Netflix and streaming
Norton Secure VPN is mostly sold on its ability to protect your data from cybercriminals when you’re using Wi-Fi, and the website doesn’t make big (or even small) claims about unblocking big-name streaming platforms.
Secure VPN got off to a good start when unblocking BBC iPlayer, but something it couldn’t do in our last review. We repeated all of our unblock tests three times with three VPN IP addresses to check for consistent success, and Secure VPN worked every time.
There was no success with Disney+ using any of our test links, though it wasn’t clear why – we didn’t get a geolocation error, but the site redirected us to a UK login page that didn’t fully display, leaving us unable to log in at all. we can access the service. (The problem went away as soon as we closed our VPN connection.)
Norton Secure VPN wasn’t finished yet and instantly unblocked US Netflix and Amazon Prime Video for us without any issues in all three of our tests.
It’s not quite industry-leading unblocking performance, but it’s better than we expected given Secure VPN is so basic elsewhere, and a better result than we’ve seen from many competitors.
If only the unblocking champs will do, CyberGhost, ExpressVPN, Hotspot Shield, Ivacy, NordVPN and Surfshark got us through all four of our test sites.
We measured Norton Secure VPN performance by connecting to the nearest server from a US location with a 1Gbps fiber broadband line. We then tested download speeds using benchmarking sites and services, including SpeedTest.net (website and command-line app), TestMy.net, Netflix’ Fast.com, and others.
Each check was run five times, repeated in the morning and evening, and we calculated Secure VPN’s average speeds. (We usually also repeat each test again with a different protocol, but since Norton only supports IKEv2, we stopped there.)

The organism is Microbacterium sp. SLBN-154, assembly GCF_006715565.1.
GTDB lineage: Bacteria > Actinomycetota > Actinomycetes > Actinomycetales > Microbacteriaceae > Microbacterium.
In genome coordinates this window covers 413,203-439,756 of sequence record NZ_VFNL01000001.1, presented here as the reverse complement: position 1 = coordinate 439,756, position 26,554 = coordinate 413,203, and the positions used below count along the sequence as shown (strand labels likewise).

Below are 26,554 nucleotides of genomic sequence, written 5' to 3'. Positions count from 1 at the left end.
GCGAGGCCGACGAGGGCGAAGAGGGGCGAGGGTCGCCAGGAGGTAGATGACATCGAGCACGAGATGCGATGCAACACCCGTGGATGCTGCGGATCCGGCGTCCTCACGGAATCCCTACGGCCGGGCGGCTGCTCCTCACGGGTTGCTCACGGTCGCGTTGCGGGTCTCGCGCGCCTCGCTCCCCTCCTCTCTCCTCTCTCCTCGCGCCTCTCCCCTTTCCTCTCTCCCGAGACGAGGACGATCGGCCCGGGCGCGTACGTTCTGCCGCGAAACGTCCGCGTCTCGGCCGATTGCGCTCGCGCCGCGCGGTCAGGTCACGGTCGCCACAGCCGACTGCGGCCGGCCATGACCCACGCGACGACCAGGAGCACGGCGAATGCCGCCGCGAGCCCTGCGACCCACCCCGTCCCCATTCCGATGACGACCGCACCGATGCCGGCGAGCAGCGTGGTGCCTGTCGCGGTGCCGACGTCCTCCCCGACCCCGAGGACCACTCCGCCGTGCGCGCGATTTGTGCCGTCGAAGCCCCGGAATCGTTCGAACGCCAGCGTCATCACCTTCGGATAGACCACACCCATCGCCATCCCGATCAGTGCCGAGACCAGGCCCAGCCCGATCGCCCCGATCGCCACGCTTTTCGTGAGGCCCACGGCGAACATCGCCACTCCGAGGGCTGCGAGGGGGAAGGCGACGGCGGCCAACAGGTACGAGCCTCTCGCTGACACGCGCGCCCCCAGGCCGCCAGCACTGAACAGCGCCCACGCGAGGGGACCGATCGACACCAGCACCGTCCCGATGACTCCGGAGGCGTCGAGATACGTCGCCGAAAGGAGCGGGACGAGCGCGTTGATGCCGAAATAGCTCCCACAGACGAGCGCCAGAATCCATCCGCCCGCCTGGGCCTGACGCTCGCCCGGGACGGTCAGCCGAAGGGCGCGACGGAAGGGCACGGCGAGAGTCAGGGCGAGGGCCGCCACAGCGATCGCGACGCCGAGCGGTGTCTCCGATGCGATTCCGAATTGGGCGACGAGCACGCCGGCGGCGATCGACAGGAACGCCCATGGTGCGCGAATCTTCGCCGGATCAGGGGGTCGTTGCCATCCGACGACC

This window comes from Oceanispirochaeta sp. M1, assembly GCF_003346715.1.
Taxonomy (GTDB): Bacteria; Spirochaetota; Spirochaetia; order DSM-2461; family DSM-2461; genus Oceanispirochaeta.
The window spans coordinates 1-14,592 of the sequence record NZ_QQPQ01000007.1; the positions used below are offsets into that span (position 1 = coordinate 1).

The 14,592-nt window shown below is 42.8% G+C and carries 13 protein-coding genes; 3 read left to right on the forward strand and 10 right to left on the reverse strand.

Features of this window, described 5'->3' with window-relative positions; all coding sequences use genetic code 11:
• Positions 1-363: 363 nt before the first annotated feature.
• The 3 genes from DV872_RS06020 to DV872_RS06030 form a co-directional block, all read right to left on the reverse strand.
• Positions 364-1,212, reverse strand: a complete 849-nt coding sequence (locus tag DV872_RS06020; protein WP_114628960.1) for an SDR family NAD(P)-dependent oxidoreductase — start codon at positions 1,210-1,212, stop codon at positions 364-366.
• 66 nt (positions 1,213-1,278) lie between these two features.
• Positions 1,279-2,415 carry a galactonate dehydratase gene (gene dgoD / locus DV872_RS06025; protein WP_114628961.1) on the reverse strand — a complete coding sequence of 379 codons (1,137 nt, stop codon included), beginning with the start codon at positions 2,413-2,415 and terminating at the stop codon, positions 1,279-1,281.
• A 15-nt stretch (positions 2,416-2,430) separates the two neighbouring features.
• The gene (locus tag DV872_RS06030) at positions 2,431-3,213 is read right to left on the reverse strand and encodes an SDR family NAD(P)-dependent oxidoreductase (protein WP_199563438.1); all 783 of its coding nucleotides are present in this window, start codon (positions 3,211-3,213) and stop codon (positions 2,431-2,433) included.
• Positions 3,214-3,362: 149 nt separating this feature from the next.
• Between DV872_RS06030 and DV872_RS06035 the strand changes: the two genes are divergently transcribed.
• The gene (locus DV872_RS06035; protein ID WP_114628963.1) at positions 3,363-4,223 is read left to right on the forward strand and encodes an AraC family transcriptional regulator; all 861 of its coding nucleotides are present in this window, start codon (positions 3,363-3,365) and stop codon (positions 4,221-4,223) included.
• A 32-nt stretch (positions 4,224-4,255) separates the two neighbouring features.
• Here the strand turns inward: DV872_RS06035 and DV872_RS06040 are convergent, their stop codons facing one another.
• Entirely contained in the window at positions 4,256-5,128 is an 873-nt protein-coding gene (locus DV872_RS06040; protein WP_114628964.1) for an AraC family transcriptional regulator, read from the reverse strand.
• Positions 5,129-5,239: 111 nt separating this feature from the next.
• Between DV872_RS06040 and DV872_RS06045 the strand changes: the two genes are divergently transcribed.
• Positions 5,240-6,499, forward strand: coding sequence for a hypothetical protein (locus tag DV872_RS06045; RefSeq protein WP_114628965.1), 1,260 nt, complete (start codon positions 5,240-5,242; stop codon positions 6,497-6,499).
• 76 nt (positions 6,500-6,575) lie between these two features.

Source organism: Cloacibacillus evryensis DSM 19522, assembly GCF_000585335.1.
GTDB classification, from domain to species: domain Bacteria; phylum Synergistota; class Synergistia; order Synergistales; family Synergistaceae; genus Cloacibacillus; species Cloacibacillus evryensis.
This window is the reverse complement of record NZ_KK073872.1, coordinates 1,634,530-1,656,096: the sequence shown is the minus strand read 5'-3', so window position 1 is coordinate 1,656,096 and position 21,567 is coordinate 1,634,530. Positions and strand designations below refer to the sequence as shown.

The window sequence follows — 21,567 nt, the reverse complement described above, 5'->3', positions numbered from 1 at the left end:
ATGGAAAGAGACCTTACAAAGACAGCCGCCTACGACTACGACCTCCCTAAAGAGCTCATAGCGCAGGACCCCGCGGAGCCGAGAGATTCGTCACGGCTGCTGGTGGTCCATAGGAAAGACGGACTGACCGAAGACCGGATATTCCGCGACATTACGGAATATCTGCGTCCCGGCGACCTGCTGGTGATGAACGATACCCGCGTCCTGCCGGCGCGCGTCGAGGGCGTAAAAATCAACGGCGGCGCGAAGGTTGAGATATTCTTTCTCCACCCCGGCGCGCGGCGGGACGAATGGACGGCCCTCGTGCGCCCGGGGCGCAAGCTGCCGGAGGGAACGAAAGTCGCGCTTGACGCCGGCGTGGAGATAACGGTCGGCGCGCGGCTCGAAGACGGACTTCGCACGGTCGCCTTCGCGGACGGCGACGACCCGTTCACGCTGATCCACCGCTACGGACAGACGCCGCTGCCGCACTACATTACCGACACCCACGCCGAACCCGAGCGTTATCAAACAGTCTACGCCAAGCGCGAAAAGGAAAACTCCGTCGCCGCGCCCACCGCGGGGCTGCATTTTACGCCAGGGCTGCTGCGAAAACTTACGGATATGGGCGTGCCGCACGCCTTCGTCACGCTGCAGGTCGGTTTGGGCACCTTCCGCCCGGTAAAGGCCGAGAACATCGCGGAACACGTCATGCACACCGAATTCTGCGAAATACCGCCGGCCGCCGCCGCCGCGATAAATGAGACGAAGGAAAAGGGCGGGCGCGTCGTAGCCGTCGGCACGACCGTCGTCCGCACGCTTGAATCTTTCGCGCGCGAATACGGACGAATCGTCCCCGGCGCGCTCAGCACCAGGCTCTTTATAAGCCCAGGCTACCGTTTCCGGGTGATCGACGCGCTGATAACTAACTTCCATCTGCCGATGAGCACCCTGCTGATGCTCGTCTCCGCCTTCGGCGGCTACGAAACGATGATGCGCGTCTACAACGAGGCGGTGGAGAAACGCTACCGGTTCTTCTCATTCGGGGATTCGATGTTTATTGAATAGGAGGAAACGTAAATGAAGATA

The results saw Norton Secure VPN average 190-200Mbps for its best sessions. That’s a huge improvement on the 10-85Mbps we saw last time, competes well with some big name VPNs (IPVanish only hit 40-190Mbps) and will likely be enough for many devices and situations.
However, most providers are much faster, especially when they support WireGuard or have fast proprietary protocols. CyberGhost hit 350-450Mbps, for example, while TorGuard managed 410-480Mbps and ExpressVPN’s Lightway protocol hit 490-630Mbps. Now that’s really fast.
If you run into problems with Norton Secure VPN, then you can head over to the support site, but we recommend keeping your expectations low. There are a small number of FAQs, mostly very short on details, and if you have experience with VPNs, we suspect you can create better content in an afternoon.
Chances are you will then contact support directly. Especially since Norton makes it so easy, with 24/7 live chat and phone options.
We opened a session, asking a very simple question: Is there a way to properly close the Windows 10 app, the problem we discussed earlier?
After a long wait, an agent told us we had to click the close windows button. No, that won’t help.
We explained that it was minimized to the system tray, so he suggested we disconnect first. Wrong again.
We told him we weren’t connected, so he offered to remotely access our system using LogMeIn to diagnose the problem. We said yes, it closed the window and told us the VPN was already closed. Still missing the point.
We showed the agent that the client icon was still in the system tray. Ah, he said, you should use the close button in Settings. We could excuse the earlier answers as he understood us, but this was simply wrong.
He tried to do this and found that the icon was still present in the system tray. Giving up, he closed it from the task manager and explained that this was the best method.
We had given the agent a hard enough time, thanked him and let him go. Unfortunately, it had only closed the user process, not the Norton VPN service, and when we next looked, the app restarted and the icon was back. Close, but he was wrong again.
(In case you’re curious, the only shutdown answer we found was to shut down the Norton service. It’s not difficult, but it’s far from convenient, and not something most non-technical users would have even a slim chance of noticing.)
The support agents were friendly and did their best to help, but we suspect they’re trained to deal with issues beyond Norton’s scope and therefore don’t have much in-depth knowledge of VPNs. This may not matter at all to experienced users who can handle almost everything on their own, but if you’re not so confident, we think you’ll usually get better help from the best dedicated VPN providers.
Norton Secure VPN Review: Final Verdict
If your VPN needs are simple, or you’re looking for a VPN and security bundle, then Norton Secure VPN’s back-to-basics approach may appeal. Experts will be disappointed by the lack of features, but the Windows kill switch is a problem, and there are far more capable, faster, and cheaper VPNs around.